"The men and women of the CFD (Chicago Fire Department) and the Chicago Police Department -- they're so incredibly resourceful," Butler, the local TV meteorologist, said. "They were loading up snowmobiles with the Chicago Fire Department to use as emergency vehicles so that they could possibly try to get to people. They were loading garbage trucks. They had put plows on garbage trucks."
In all, 11 people died from the storm's impacts, making it one of the deadliest blizzards in U.S. history.
Despite the tragic outcomes, Butler said she believes the public was well-prepared for the storm as the forecast gave residents and businesses the approval to leave work early.
But even then, the intensity of the snowfall was hard to fathom.
On top of the volume of snow, Butler and Langford both said one of the most dangerous elements of the storm was the intensity and rate at which the snow fell. That, coupled with remarkably strong winds, produced whiteout conditions that made safe driving an impossibility.
"It was literally pouring snow, and you had that coupled with the wind. We had wind gusts over 60, up to 70 miles per hour," Butler said. "That's hard to contend with when you're getting 1 to 3 inches of snow per hour, you're getting 60-, 70-mph winds and you have traffic that is trying to get out of town," she continued. "It was just a combination of things that all came together and very sadly so many folks were stranded."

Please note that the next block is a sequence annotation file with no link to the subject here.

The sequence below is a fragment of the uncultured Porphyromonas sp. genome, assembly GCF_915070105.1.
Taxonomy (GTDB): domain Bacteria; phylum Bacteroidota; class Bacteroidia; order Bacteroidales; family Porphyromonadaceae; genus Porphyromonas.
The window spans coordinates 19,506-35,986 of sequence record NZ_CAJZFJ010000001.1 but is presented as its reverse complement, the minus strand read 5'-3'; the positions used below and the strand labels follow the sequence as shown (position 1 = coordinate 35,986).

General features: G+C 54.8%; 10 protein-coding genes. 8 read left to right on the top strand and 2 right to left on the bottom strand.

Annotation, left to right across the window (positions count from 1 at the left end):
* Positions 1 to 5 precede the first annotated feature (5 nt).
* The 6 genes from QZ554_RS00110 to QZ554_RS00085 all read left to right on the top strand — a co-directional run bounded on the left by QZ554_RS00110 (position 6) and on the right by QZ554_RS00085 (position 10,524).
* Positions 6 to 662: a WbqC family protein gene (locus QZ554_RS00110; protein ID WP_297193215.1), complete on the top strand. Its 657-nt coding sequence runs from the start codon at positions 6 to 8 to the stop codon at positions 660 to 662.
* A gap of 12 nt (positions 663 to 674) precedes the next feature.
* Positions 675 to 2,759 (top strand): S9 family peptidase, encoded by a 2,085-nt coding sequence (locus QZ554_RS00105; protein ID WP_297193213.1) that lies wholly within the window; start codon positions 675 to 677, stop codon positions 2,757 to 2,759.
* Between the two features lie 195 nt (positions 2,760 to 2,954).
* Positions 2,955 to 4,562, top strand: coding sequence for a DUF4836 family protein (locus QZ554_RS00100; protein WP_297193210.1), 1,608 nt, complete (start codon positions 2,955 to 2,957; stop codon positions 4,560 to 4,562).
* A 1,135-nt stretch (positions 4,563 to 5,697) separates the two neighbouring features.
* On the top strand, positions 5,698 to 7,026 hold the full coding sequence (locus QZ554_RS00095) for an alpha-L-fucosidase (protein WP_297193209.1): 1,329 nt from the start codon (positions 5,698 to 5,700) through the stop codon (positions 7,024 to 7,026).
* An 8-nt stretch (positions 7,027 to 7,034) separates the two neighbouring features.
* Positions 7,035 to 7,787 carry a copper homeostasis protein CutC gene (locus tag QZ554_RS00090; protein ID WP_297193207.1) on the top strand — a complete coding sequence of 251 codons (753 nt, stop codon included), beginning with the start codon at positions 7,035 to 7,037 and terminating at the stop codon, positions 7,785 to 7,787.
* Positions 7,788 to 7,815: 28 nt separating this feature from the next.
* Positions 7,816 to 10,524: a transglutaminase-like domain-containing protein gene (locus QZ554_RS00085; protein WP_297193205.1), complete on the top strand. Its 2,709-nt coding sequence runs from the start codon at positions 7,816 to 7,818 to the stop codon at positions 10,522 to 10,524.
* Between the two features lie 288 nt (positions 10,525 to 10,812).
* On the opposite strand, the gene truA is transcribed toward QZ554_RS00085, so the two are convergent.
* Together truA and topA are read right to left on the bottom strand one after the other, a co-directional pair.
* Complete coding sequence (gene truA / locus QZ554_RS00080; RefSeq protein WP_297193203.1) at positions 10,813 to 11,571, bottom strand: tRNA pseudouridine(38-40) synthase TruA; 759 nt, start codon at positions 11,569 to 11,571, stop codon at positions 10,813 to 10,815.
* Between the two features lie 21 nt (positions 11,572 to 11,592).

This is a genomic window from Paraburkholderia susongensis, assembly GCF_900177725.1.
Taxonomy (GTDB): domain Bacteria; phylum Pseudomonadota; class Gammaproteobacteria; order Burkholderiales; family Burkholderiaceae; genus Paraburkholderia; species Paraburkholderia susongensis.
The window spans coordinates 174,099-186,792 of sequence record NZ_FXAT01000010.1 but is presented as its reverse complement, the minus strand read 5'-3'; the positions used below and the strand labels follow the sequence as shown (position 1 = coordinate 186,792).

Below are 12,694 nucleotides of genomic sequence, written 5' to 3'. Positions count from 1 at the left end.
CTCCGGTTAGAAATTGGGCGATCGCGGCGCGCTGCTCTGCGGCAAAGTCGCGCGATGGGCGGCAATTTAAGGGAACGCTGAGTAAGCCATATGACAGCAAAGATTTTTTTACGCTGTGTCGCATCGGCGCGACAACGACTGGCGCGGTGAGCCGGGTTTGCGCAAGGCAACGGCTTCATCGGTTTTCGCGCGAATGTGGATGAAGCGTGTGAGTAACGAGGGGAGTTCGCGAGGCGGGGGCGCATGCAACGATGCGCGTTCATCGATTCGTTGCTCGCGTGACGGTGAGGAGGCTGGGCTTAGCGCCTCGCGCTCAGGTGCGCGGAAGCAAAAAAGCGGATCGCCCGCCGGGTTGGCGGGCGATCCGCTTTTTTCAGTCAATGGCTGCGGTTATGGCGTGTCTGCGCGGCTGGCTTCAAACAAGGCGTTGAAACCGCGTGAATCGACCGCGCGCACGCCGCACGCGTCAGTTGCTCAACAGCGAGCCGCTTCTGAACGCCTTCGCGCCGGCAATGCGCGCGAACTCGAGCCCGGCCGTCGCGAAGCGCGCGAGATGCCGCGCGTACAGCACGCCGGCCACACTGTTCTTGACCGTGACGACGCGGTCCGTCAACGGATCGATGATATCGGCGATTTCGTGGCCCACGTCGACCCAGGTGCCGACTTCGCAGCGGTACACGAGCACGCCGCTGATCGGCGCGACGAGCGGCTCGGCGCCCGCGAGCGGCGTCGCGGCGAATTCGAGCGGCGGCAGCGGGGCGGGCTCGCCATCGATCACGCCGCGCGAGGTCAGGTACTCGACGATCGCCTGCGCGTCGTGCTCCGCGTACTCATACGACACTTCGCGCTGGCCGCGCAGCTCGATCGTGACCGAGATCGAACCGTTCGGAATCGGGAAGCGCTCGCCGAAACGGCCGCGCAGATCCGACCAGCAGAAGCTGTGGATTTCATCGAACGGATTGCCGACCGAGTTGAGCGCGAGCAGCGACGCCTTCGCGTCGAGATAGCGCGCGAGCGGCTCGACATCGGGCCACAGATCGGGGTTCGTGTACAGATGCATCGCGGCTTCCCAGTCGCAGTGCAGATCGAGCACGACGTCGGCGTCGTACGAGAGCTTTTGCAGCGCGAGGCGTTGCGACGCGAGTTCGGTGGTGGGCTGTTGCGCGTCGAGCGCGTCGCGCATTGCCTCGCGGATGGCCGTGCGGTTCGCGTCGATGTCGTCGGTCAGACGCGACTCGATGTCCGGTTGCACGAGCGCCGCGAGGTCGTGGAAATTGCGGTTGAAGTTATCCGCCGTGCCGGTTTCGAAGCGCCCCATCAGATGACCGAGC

Those fierce winds also downed many tree limbs, which took out power lines, further adding to the cleanup worries. And in those recovery efforts, Langford said many of the rescued cars taken off Lake Shore Drive weren't able to be retrieved because of the sheer volume of stranded vehicles.
After being towed off the road, in some cases days later, they were taken to a north side parking lot.
"But they were put so close together by the front-end loaders that people couldn't get them out. They put them so close together that, in some cases, we couldn't read the license plates," Langford said.